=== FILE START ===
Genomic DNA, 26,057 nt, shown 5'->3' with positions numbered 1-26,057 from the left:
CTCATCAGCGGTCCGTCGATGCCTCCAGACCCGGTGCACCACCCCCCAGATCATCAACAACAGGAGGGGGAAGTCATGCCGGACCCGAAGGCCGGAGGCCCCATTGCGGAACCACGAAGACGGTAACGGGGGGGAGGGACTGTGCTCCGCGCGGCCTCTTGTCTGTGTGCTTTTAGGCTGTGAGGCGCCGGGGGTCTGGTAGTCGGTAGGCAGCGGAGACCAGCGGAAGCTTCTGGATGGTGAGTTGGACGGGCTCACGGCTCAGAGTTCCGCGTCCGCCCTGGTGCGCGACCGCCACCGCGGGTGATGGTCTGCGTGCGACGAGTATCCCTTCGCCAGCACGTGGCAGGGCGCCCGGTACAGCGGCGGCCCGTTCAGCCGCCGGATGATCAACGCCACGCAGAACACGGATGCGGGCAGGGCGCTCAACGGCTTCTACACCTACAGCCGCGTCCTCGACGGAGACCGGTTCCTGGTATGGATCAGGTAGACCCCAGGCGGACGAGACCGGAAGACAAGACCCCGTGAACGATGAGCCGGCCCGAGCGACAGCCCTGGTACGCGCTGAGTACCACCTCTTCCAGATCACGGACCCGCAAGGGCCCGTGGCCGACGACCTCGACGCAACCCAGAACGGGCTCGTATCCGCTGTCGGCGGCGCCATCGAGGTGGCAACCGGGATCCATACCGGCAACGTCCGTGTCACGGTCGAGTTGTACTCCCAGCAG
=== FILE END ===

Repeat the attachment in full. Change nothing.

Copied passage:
Genomic DNA, 26,057 nt, shown 5'->3' with positions numbered 1-26,057 from the left:
CTCATCAGCGGTCCGTCGATGCCTCCAGACCCGGTGCACCACCCCCCAGATCATCAACAACAGGAGGGGGAAGTCATGCCGGACCCGAAGGCCGGAGGCCCCATTGCGGAACCACGAAGACGGTAACGGGGGGGAGGGACTGTGCTCCGCGCGGCCTCTTGTCTGTGTGCTTTTAGGCTGTGAGGCGCCGGGGGTCTGGTAGTCGGTAGGCAGCGGAGACCAGCGGAAGCTTCTGGATGGTGAGTTGGACGGGCTCACGGCTCAGAGTTCCGCGTCCGCCCTGGTGCGCGACCGCCACCGCGGGTGATGGTCTGCGTGCGACGAGTATCCCTTCGCCAGCACGTGGCAGGGCGCCCGGTACAGCGGCGGCCCGTTCAGCCGCCGGATGATCAACGCCACGCAGAACACGGATGCGGGCAGGGCGCTCAACGGCTTCTACACCTACAGCCGCGTCCTCGACGGAGACCGGTTCCTGGTATGGATCAGGTAGACCCCAGGCGGACGAGACCGGAAGACAAGACCCCGTGAACGATGAGCCGGCCCGAGCGACAGCCCTGGTACGCGCTGAGTACCACCTCTTCCAGATCACGGACCCGCAAGGGCCCGTGGCCGACGACCTCGACGCAACCCAGAACGGGCTCGTATCCGCTGTCGGCGGCGCCATCGAGGTGGCAACCGGGATCCATACCGGCAACGTCCGTGTCACGGTCGAGTTGTACTCCCAGCAG